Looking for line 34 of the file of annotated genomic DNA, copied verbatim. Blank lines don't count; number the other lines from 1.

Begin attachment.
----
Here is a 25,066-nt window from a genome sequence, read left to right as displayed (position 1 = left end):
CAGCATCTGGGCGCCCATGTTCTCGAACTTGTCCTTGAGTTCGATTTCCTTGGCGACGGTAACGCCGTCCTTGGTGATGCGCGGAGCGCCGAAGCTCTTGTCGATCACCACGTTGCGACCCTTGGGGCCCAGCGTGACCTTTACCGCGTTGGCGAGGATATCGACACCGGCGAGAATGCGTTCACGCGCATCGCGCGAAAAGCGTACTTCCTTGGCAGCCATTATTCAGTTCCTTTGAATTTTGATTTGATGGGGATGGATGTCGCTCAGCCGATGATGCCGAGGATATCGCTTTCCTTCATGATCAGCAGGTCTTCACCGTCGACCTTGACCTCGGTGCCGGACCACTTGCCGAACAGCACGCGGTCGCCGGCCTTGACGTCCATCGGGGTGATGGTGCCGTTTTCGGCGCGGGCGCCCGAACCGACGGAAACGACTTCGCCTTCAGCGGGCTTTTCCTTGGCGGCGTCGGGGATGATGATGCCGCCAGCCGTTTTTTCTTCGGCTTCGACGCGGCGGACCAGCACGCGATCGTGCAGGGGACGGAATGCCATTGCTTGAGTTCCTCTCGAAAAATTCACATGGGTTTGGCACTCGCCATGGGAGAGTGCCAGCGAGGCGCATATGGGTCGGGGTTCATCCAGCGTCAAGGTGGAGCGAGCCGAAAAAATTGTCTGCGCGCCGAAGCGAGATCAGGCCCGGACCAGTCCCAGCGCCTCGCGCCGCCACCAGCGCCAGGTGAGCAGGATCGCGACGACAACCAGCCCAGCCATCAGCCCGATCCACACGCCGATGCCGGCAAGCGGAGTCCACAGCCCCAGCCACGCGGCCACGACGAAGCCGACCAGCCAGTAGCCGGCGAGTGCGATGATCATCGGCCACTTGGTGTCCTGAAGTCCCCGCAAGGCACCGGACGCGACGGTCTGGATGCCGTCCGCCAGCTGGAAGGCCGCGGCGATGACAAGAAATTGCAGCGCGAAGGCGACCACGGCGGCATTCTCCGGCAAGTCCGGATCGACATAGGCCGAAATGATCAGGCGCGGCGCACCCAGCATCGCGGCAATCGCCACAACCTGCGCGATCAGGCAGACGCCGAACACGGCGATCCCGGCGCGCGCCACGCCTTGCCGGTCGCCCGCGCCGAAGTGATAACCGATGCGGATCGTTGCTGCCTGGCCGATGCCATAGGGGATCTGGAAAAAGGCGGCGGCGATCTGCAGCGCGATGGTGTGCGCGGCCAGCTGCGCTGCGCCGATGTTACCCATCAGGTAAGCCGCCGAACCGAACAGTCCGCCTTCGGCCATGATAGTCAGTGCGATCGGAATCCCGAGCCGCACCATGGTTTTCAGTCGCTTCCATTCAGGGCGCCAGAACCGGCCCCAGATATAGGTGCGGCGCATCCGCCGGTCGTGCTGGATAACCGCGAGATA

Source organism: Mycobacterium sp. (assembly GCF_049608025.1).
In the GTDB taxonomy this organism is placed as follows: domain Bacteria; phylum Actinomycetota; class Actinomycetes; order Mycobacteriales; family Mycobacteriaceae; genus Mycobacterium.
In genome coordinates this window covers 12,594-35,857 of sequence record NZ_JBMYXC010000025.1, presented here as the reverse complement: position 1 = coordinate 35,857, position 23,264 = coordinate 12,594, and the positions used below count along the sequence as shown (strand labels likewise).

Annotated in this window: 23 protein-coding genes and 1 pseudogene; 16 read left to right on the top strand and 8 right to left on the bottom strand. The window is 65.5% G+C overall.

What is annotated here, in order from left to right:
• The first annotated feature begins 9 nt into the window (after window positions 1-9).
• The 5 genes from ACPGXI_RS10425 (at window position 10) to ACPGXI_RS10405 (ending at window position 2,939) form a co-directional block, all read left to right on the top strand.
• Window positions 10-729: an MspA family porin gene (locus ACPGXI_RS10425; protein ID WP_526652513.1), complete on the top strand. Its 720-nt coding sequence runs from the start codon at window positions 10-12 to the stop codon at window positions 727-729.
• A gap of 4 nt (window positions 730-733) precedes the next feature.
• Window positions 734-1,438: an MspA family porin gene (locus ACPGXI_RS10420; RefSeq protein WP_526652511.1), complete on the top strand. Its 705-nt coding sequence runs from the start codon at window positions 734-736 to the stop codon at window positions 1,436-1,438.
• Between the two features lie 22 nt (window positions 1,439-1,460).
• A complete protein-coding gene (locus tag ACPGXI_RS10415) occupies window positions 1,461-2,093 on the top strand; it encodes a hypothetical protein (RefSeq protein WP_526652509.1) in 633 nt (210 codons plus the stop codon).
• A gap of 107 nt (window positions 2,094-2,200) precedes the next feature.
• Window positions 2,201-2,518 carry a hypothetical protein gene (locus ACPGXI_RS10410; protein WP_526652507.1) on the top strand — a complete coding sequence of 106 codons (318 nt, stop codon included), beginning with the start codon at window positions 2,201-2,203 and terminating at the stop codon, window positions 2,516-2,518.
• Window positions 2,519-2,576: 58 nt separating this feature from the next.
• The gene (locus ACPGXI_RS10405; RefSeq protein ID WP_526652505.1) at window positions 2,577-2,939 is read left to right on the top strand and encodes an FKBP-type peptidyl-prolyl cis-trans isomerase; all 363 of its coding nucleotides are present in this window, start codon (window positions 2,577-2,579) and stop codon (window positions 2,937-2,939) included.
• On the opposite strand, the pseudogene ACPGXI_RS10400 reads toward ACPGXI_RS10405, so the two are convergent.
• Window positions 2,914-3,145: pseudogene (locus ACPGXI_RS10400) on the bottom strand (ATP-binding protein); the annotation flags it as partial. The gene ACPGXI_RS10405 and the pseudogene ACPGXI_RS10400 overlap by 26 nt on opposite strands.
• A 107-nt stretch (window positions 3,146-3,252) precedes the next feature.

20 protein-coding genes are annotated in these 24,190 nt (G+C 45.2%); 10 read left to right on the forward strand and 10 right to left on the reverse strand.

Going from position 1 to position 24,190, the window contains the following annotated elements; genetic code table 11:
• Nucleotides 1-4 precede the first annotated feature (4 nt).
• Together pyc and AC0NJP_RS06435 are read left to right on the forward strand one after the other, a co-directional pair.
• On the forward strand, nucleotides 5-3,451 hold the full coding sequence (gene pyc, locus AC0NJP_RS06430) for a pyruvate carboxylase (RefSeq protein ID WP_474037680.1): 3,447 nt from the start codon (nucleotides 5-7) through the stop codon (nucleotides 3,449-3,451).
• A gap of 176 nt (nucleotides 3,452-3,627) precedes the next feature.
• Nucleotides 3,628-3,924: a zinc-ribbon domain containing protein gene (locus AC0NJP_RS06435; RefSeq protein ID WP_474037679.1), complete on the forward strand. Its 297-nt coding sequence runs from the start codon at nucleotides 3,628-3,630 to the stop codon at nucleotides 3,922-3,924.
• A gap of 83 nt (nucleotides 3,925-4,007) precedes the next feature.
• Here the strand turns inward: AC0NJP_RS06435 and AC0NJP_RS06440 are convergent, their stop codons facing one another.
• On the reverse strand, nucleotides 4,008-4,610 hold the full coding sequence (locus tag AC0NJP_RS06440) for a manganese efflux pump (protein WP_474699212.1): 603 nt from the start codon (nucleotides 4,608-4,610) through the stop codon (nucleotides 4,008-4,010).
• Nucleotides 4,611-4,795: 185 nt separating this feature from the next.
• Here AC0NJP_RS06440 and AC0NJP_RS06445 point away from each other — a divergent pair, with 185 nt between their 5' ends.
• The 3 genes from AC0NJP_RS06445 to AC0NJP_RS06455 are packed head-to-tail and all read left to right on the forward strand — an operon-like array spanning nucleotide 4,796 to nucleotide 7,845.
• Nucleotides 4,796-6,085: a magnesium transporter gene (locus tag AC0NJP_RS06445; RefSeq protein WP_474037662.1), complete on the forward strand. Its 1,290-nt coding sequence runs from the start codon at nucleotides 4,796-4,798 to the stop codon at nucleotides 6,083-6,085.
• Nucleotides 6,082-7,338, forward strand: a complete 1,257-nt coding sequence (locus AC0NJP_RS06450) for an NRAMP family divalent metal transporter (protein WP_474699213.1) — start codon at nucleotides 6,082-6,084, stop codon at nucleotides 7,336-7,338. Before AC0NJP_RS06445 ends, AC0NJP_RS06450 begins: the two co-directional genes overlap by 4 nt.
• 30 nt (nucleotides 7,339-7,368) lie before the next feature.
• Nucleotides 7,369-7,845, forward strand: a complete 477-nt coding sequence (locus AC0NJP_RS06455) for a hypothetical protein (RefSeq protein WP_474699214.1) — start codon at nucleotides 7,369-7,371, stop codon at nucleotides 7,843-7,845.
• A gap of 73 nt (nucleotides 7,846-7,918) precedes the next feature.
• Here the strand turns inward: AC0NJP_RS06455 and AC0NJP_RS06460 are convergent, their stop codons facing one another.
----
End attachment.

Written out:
• The 3 genes from AC0NJP_RS06445 to AC0NJP_RS06455 are packed head-to-tail and all read left to right on the forward strand — an operon-like array spanning nucleotide 4,796 to nucleotide 7,845.